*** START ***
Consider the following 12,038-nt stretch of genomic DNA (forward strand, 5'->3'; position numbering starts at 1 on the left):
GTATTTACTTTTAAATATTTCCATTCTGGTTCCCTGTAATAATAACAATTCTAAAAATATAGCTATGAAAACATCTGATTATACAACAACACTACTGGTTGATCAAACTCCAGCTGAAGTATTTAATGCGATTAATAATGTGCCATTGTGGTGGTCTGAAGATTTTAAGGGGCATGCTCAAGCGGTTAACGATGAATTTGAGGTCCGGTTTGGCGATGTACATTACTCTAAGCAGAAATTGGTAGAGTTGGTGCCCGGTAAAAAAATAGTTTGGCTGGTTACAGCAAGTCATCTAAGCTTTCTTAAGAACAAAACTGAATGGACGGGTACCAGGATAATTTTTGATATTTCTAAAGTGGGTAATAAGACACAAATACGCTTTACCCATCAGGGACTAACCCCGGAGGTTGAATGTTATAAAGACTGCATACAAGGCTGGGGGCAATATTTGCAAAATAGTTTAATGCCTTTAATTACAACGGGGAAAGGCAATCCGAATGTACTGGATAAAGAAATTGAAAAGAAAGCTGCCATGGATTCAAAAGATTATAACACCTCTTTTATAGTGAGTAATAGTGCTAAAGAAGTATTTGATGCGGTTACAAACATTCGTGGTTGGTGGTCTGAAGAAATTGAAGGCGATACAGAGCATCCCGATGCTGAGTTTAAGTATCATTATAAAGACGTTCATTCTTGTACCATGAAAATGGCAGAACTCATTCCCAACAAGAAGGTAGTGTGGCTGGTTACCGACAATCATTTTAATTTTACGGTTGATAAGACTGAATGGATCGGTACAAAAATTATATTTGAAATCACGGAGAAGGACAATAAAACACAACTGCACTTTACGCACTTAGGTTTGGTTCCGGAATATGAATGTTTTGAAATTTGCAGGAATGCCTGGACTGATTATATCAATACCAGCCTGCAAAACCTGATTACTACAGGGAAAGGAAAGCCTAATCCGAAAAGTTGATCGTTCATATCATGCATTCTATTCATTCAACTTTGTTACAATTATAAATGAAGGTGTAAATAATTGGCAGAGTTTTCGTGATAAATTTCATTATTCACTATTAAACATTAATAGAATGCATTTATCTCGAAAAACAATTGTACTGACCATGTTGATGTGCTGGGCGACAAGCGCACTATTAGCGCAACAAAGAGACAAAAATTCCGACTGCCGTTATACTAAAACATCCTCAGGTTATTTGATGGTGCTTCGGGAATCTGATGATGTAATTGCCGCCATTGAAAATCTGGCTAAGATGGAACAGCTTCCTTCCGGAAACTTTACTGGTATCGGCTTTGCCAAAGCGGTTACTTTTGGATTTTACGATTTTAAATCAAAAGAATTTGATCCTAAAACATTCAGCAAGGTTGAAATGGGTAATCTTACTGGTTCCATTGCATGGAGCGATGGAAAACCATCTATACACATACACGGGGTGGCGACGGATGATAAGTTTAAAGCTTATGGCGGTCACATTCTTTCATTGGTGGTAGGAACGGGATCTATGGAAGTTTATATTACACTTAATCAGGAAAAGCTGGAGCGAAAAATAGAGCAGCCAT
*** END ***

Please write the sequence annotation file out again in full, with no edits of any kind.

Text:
Consider the following 12,038-nt stretch of genomic DNA (forward strand, 5'->3'; position numbering starts at 1 on the left):
GTATTTACTTTTAAATATTTCCATTCTGGTTCCCTGTAATAATAACAATTCTAAAAATATAGCTATGAAAACATCTGATTATACAACAACACTACTGGTTGATCAAACTCCAGCTGAAGTATTTAATGCGATTAATAATGTGCCATTGTGGTGGTCTGAAGATTTTAAGGGGCATGCTCAAGCGGTTAACGATGAATTTGAGGTCCGGTTTGGCGATGTACATTACTCTAAGCAGAAATTGGTAGAGTTGGTGCCCGGTAAAAAAATAGTTTGGCTGGTTACAGCAAGTCATCTAAGCTTTCTTAAGAACAAAACTGAATGGACGGGTACCAGGATAATTTTTGATATTTCTAAAGTGGGTAATAAGACACAAATACGCTTTACCCATCAGGGACTAACCCCGGAGGTTGAATGTTATAAAGACTGCATACAAGGCTGGGGGCAATATTTGCAAAATAGTTTAATGCCTTTAATTACAACGGGGAAAGGCAATCCGAATGTACTGGATAAAGAAATTGAAAAGAAAGCTGCCATGGATTCAAAAGATTATAACACCTCTTTTATAGTGAGTAATAGTGCTAAAGAAGTATTTGATGCGGTTACAAACATTCGTGGTTGGTGGTCTGAAGAAATTGAAGGCGATACAGAGCATCCCGATGCTGAGTTTAAGTATCATTATAAAGACGTTCATTCTTGTACCATGAAAATGGCAGAACTCATTCCCAACAAGAAGGTAGTGTGGCTGGTTACCGACAATCATTTTAATTTTACGGTTGATAAGACTGAATGGATCGGTACAAAAATTATATTTGAAATCACGGAGAAGGACAATAAAACACAACTGCACTTTACGCACTTAGGTTTGGTTCCGGAATATGAATGTTTTGAAATTTGCAGGAATGCCTGGACTGATTATATCAATACCAGCCTGCAAAACCTGATTACTACAGGGAAAGGAAAGCCTAATCCGAAAAGTTGATCGTTCATATCATGCATTCTATTCATTCAACTTTGTTACAATTATAAATGAAGGTGTAAATAATTGGCAGAGTTTTCGTGATAAATTTCATTATTCACTATTAAACATTAATAGAATGCATTTATCTCGAAAAACAATTGTACTGACCATGTTGATGTGCTGGGCGACAAGCGCACTATTAGCGCAACAAAGAGACAAAAATTCCGACTGCCGTTATACTAAAACATCCTCAGGTTATTTGATGGTGCTTCGGGAATCTGATGATGTAATTGCCGCCATTGAAAATCTGGCTAAGATGGAACAGCTTCCTTCCGGAAACTTTACTGGTATCGGCTTTGCCAAAGCGGTTACTTTTGGATTTTACGATTTTAAATCAAAAGAATTTGATCCTAAAACATTCAGCAAGGTTGAAATGGGTAATCTTACTGGTTCCATTGCATGGAGCGATGGAAAACCATCTATACACATACACGGGGTGGCGACGGATGATAAGTTTAAAGCTTATGGCGGTCACATTCTTTCATTGGTGGTAGGAACGGGATCTATGGAAGTTTATATTACACTTAATCAGGAAAAGCTGGAGCGAAAAATAGAGCAGCCAT